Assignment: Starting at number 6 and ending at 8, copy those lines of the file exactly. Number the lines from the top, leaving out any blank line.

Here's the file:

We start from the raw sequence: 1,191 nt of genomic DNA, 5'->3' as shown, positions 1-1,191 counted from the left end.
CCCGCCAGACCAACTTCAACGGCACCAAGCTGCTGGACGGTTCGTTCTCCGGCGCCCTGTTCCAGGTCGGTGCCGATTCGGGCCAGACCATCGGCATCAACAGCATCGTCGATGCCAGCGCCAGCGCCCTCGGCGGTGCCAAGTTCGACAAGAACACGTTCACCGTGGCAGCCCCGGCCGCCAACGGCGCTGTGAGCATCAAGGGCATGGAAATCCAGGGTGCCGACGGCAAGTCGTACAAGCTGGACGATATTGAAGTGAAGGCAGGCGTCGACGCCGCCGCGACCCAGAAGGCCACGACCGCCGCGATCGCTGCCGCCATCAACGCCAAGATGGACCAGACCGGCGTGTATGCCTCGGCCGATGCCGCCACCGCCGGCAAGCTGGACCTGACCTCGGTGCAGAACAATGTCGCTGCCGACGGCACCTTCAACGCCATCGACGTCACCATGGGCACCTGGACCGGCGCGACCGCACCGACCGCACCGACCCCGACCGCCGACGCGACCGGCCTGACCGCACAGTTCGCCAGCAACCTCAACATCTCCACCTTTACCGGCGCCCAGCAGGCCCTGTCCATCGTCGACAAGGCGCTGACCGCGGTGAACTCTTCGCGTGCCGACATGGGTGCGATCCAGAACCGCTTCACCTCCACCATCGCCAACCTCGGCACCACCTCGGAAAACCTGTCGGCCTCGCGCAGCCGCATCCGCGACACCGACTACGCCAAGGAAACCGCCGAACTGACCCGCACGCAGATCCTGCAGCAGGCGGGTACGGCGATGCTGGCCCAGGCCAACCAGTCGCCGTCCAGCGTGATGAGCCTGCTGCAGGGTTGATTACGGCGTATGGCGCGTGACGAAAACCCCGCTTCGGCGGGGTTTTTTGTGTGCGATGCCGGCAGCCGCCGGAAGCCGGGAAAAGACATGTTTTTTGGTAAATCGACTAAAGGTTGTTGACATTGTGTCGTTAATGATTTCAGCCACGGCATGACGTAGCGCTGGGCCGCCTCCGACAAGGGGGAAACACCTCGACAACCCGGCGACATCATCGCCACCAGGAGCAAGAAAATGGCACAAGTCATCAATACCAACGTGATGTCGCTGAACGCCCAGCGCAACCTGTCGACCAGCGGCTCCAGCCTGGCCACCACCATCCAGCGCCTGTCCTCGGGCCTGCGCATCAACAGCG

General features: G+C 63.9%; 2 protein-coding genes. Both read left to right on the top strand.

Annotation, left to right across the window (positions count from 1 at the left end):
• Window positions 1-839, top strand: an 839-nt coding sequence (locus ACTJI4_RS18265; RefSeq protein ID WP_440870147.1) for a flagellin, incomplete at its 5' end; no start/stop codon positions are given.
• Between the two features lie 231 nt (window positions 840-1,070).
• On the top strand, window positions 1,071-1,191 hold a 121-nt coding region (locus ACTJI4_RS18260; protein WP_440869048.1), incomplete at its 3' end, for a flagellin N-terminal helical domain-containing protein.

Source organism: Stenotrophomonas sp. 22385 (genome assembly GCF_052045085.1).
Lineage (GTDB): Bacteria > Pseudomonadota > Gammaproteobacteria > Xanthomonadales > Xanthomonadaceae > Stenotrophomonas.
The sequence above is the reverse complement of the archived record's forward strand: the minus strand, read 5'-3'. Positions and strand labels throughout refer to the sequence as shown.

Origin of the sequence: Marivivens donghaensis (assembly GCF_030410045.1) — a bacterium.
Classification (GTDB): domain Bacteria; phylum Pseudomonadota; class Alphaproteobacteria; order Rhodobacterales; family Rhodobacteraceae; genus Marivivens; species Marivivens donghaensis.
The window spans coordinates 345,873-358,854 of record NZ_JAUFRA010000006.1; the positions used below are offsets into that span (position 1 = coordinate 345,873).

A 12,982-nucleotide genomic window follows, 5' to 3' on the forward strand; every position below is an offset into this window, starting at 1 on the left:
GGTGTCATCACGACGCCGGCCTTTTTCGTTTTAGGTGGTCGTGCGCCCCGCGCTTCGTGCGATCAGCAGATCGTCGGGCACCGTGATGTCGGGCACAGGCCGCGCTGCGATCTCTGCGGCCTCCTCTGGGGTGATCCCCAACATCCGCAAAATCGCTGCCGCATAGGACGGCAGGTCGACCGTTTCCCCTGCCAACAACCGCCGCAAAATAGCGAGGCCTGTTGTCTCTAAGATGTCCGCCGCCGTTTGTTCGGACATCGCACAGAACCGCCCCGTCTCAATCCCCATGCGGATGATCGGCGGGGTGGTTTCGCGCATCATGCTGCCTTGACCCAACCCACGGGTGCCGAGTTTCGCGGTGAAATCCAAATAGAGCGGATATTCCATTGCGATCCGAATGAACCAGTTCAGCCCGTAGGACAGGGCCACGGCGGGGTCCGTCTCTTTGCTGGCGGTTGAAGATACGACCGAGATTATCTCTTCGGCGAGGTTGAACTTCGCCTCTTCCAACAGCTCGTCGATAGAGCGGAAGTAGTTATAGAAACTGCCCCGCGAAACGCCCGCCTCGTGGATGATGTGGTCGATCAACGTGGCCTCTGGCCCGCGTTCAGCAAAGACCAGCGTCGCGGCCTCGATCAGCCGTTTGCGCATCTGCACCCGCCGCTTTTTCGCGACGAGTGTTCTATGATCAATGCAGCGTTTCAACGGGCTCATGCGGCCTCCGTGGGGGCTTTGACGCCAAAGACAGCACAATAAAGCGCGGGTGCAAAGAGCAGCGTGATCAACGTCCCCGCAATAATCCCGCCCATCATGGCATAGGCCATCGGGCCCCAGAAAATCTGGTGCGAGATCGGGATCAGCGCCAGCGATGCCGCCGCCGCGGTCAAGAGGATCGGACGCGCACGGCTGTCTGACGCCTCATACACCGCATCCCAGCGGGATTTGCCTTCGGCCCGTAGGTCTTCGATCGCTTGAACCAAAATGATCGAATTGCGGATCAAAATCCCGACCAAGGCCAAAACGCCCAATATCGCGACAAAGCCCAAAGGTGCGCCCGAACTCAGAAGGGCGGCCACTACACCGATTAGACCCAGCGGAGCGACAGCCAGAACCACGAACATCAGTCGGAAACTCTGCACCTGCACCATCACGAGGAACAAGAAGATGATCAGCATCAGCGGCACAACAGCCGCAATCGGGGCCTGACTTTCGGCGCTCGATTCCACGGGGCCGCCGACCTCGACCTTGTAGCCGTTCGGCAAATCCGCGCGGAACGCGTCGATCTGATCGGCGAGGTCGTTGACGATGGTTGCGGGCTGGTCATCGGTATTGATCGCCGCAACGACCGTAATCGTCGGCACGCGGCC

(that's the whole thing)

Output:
• Between the two features lie 231 nt (window positions 840-1,070).
• On the top strand, window positions 1,071-1,191 hold a 121-nt coding region (locus ACTJI4_RS18260; protein WP_440869048.1), incomplete at its 3' end, for a flagellin N-terminal helical domain-containing protein.

Source organism: Stenotrophomonas sp. 22385 (genome assembly GCF_052045085.1).